Kuan Hon of Pinsent Masons, a data protection lawyer with computer science expertise, said companies need to develop a cyber incident response plan to recognise the near inevitability of an information security breach affecting them.

"Having a cyber incident response plan in place in advance of an incident and rehearsing that plan can be the difference between a large bill and an astronomical one for businesses that experience an information security breach. The more quickly a breach can be addressed and contained, the lower the costs are likely to be – and being properly prepared and rehearsed will help to speed up incident response," Hon said.

Hon said that the figures quoted by Harding "dwarf" the average cost of the worst data breach incidents recorded in a joint UK government and PwC report published in June. That report said the worst data breach incidents are costing UK businesses between £1.5 million and £3m on average through business disruption, lost sales and assets and damage to reputation. Hon said businesses would also likely have to account for additional security and legal service costs to deal with the aftermath of the breach, including the implementation of additional security measures.

New EU data protection laws under negotiation are likely to introduce a new obligation on all businesses to report personal data breach incidents to regulators and affected individuals. At the moment only companies in certain sectors, such as telecoms, must notify data breaches.

In August the UK's data protection watchdog raised concerns that it will be swamped with notifications from organisations about minor data breaches as a result of the proposed reforms to EU data protection laws.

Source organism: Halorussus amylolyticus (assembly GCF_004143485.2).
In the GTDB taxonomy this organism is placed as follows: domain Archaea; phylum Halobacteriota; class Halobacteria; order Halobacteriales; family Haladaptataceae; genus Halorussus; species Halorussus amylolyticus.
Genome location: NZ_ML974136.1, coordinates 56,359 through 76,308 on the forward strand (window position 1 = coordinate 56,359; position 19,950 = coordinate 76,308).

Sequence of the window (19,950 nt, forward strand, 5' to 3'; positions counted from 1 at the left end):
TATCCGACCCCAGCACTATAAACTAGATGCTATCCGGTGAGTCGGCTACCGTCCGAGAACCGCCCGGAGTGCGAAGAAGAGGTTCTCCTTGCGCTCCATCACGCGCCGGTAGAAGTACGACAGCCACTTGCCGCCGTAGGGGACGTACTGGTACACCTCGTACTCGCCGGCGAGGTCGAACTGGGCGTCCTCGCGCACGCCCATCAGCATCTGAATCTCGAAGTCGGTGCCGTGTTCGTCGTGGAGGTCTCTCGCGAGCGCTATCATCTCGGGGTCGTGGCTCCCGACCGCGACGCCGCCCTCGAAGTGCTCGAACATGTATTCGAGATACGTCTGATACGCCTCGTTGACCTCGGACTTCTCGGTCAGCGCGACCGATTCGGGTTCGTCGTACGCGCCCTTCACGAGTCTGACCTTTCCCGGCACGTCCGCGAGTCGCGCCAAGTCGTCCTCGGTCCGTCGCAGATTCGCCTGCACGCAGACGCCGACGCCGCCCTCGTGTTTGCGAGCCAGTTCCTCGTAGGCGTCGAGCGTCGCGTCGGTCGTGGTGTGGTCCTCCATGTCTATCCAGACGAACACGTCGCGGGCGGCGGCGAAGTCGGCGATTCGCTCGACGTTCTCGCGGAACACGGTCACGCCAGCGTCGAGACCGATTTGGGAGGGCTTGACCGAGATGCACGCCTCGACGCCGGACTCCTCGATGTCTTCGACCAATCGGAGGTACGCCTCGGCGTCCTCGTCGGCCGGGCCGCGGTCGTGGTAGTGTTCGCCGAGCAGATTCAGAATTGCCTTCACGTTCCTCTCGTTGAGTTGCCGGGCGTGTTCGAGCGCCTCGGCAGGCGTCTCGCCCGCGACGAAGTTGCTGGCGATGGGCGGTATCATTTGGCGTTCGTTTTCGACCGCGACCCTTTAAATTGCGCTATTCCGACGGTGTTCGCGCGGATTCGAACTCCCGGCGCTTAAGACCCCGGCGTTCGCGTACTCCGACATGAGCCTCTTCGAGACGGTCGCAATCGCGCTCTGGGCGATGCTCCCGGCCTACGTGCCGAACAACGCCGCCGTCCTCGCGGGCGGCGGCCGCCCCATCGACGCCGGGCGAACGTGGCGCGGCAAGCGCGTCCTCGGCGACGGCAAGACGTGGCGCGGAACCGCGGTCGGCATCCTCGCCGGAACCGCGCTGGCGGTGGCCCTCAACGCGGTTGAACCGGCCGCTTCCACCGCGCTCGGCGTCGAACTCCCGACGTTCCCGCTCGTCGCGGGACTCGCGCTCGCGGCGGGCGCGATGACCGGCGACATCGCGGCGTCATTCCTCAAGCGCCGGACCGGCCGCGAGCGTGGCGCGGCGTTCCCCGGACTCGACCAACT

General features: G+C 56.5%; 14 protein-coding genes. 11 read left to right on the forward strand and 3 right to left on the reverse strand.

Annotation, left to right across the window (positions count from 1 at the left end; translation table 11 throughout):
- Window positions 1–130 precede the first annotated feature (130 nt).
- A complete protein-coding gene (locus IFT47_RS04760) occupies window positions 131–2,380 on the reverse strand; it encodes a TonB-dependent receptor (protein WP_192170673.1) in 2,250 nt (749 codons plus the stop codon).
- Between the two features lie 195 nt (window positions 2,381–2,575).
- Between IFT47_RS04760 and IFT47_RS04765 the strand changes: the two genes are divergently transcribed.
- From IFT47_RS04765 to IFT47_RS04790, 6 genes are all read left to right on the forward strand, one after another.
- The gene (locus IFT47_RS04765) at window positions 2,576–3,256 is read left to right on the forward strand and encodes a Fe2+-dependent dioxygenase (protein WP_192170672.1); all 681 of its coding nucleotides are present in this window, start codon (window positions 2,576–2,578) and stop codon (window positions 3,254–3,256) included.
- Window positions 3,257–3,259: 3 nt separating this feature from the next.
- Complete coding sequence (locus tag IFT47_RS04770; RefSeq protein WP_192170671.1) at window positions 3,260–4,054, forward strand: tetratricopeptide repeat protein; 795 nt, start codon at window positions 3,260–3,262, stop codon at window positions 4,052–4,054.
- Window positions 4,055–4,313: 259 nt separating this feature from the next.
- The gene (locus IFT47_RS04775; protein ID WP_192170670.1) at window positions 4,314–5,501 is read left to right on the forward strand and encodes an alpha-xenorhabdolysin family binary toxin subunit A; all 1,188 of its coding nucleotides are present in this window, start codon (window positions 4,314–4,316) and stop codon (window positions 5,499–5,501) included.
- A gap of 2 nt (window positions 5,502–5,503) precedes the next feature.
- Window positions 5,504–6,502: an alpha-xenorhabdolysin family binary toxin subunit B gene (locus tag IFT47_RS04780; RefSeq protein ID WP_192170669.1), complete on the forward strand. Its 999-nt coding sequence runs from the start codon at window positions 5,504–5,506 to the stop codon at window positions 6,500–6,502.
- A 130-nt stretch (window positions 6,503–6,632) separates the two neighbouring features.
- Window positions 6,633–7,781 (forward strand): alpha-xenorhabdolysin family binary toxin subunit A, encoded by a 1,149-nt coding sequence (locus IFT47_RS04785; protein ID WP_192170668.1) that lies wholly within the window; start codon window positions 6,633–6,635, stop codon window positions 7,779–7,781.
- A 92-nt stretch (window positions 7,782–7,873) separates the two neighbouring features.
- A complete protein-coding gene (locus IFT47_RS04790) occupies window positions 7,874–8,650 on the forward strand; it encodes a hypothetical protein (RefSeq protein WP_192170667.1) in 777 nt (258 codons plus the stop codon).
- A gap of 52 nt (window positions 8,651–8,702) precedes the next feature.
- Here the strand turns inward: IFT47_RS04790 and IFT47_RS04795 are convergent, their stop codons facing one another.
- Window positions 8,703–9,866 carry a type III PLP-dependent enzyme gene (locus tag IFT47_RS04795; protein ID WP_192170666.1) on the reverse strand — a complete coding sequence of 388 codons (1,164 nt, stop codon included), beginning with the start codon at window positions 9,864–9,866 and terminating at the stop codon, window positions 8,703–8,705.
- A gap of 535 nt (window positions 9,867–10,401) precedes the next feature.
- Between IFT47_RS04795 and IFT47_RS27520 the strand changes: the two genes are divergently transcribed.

Under the reform plans backed by MEPs, organisations would be required to report any personal data breach without undue delay.

Alternative data breach notification rules backed by the Council of Ministers would, if introduced, require organisations to notify data protection authorities of personal data breaches they experience where the breach is "likely to result in a high risk for the rights and freedoms of individuals", such as where there is a risk of identify theft or financial loss. Notification would have to be made "without undue delay and, where feasible, not later than 72 hours" after organisations become aware of the breach.

The data protection reforms also promise to introduce much stiffer financial penalties for failings on data security, Gillespie said.

"It is clear that managing the fall out of a breach has colossal impact on a business operationally and financially," Gillespie said. "The potential financial burden could further increase in the future as the current draft of the EU General Data Protection Regulation proposes fines of up to 2% of global turnover. This compares with the £500,000 upper limit on the fines the UK's Information Commissioner's Office can currently issue." 

Gillespie has previously outlined how businesses that experience data security breaches can use the law of legal privilege to investigate the circumstances of those breaches without fear that internal investigation documents will be used against them by regulators or litigants.